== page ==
This is an image for this citation: Kempster RM, Hart NS, Collin SP (2013) Survival of the Stillest: Predator Avoidance in Shark Embryos. PLoS ONE 8(1): e52551. doi:10.1371/journal.pone.0052551 (Ryan Kempster)
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Baby Sharks Freeze to Prevent Predator Detection (Video)

By Cassie Ryan
Epoch Times Staff
Created: January 10, 2013 Last Updated: January 19, 2013
Related articles: Science » Inspiring Discoveries
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A bamboo shark embryo responding to an electrical stimulus by ceasing gill movements. Credit: Kempster RM, Hart NS, Collin SP (2013) Survival of the Stillest: Predator Avoidance in Shark Embryos. PLoS ONE 8(1): e52551. doi:10.1371/journal.pone.0052551

Even while growing inside their egg cases, some embryonic sharks keep very still when predators are nearby to avoid being detected.

Adult sharks use electroreception for hunting via sensitive receptors in their skin that can detect their prey’s electric fields. Similarly, babies in some shark species can escape being preyed on by detecting predators.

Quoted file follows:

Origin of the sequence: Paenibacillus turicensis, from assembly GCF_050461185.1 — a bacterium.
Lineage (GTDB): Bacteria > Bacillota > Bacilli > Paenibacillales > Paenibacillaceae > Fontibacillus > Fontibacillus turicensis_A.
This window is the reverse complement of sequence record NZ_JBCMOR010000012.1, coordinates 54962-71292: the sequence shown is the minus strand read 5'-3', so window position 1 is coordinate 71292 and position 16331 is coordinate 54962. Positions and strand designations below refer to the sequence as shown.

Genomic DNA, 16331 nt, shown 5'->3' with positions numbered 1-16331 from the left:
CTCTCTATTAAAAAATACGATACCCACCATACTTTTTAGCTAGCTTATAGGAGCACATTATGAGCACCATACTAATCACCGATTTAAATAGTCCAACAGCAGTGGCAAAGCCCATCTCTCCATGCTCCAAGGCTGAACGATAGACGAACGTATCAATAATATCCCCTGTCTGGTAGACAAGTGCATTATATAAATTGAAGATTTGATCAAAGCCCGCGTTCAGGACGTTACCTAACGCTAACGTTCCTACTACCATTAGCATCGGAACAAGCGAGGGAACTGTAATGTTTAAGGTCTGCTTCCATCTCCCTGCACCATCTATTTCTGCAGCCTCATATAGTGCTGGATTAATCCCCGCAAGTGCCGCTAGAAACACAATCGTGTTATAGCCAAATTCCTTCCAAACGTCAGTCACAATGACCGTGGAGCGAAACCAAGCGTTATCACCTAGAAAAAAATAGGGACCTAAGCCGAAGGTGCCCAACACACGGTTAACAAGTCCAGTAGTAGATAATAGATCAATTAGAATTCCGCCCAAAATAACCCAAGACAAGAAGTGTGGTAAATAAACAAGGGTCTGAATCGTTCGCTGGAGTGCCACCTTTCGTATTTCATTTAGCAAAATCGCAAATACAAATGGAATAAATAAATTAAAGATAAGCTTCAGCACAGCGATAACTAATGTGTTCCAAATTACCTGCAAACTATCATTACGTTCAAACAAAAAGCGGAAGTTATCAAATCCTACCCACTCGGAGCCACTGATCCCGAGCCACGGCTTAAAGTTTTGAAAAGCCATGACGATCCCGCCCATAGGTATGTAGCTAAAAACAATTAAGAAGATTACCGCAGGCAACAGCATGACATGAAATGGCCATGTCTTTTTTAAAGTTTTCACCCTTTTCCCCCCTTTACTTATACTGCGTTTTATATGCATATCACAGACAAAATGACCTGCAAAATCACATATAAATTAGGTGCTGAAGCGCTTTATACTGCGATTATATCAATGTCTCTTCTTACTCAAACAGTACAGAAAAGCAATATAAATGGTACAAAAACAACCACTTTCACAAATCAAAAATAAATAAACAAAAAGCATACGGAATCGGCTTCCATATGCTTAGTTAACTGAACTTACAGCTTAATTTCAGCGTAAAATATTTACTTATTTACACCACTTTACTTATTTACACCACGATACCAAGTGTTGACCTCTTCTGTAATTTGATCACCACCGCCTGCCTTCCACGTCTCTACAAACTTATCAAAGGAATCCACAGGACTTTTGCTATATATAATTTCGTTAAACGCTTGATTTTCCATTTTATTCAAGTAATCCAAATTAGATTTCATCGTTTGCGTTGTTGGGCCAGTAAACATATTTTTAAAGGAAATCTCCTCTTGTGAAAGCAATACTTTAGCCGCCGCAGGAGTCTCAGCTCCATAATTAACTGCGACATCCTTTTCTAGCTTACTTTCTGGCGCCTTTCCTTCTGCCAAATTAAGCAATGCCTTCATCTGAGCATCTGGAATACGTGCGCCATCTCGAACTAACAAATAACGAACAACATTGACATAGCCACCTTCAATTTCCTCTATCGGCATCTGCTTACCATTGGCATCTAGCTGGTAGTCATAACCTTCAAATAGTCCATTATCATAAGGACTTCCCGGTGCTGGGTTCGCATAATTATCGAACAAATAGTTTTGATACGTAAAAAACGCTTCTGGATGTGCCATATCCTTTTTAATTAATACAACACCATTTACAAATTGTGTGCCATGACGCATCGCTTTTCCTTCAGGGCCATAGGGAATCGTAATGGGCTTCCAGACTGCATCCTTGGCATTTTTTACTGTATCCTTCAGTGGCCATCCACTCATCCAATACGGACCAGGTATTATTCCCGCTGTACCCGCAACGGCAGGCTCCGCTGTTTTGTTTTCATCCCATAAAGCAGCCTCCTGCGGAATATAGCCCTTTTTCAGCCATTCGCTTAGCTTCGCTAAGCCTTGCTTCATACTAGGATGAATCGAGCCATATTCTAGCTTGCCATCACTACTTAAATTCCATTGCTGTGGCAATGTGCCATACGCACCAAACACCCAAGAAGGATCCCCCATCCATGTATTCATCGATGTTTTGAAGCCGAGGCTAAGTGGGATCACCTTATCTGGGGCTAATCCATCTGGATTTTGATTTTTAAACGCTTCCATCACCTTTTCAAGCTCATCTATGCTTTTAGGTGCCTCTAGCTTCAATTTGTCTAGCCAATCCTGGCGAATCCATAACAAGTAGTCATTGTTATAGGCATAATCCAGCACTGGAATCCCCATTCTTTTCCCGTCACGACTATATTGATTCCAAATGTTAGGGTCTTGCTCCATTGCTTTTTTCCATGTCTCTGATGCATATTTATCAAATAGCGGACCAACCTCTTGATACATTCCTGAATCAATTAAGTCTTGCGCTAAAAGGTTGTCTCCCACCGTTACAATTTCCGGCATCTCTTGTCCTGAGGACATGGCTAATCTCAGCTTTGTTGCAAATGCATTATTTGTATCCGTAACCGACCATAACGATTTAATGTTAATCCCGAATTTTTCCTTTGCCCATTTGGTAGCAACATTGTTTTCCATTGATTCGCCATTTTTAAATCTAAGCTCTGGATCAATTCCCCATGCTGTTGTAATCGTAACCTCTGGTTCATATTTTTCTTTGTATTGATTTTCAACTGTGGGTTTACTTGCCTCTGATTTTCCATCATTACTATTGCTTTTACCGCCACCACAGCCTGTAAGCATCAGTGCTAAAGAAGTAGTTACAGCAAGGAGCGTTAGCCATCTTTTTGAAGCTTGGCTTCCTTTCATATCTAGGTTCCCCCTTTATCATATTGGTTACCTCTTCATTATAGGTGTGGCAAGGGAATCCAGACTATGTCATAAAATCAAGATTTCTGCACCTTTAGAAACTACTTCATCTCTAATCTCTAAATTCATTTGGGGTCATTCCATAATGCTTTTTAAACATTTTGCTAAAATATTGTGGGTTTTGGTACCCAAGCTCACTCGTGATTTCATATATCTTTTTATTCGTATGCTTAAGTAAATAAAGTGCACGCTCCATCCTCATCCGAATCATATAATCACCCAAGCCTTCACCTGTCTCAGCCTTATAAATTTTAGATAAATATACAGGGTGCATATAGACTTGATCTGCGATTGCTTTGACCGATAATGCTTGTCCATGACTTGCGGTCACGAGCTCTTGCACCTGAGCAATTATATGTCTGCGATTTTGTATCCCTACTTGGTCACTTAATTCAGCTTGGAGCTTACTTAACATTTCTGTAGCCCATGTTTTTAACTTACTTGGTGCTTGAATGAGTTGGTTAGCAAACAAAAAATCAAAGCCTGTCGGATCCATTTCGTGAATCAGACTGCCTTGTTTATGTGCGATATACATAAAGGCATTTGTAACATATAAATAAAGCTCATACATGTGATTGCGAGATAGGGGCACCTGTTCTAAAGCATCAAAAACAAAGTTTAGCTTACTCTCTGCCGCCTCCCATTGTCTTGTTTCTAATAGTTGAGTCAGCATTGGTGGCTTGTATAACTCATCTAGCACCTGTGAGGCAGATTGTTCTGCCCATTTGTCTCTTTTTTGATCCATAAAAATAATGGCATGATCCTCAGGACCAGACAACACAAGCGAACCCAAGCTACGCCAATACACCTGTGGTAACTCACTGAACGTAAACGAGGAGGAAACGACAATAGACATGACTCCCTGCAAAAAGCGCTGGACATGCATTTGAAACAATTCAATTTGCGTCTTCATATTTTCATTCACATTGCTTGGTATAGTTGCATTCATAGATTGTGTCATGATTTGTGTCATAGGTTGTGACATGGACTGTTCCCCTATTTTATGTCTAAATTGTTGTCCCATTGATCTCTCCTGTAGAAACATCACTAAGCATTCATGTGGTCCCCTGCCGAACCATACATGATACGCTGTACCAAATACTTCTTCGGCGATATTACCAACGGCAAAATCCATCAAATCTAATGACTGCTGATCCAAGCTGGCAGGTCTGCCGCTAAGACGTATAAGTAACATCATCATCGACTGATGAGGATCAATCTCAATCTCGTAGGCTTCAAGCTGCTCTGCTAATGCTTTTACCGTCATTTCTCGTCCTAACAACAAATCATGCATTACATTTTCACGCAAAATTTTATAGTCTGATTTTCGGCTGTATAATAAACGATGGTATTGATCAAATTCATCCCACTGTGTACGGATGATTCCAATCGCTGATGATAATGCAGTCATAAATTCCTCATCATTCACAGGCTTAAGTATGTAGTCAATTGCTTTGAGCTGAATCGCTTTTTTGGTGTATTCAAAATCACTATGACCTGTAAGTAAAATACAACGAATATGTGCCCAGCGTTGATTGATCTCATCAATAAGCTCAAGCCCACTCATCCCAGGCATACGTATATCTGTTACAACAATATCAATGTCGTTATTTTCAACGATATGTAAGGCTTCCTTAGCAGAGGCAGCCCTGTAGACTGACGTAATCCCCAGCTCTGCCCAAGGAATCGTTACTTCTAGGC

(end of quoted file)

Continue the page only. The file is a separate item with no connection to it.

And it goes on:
In their study, three Australian researchers looked at baby brown-banded bamboo sharks, Chiloscyllium punctatum, and created electric fields to mimic the presence of a predator. In response, the baby sharks ceased any movement of their respiratory gills, and quickly coiled their tails around their bodies, suggesting that they can sense and avoid danger.

Like some other vertebrates, they may also be able so slow their heart rate down to consume less oxygen and allow the animal to stop breathing for longer.

However, the baby bamboo sharks eventually resumed breathing, even while exposed to the predator stimuli, but with much reduced gill movements.

“Despite being confined to a very small space within an egg case where they are vulnerable to predators, embryonic sharks are able to recognize dangerous stimuli and react with an innate avoidance response,” said study co-author Ryan Kempster at the University of Western Australia in a press release.

“Knowledge of such behaviors may help us to develop effective shark repellents.”

The study was published in PLOS ONE on Jan. 9, and can be accessed here.

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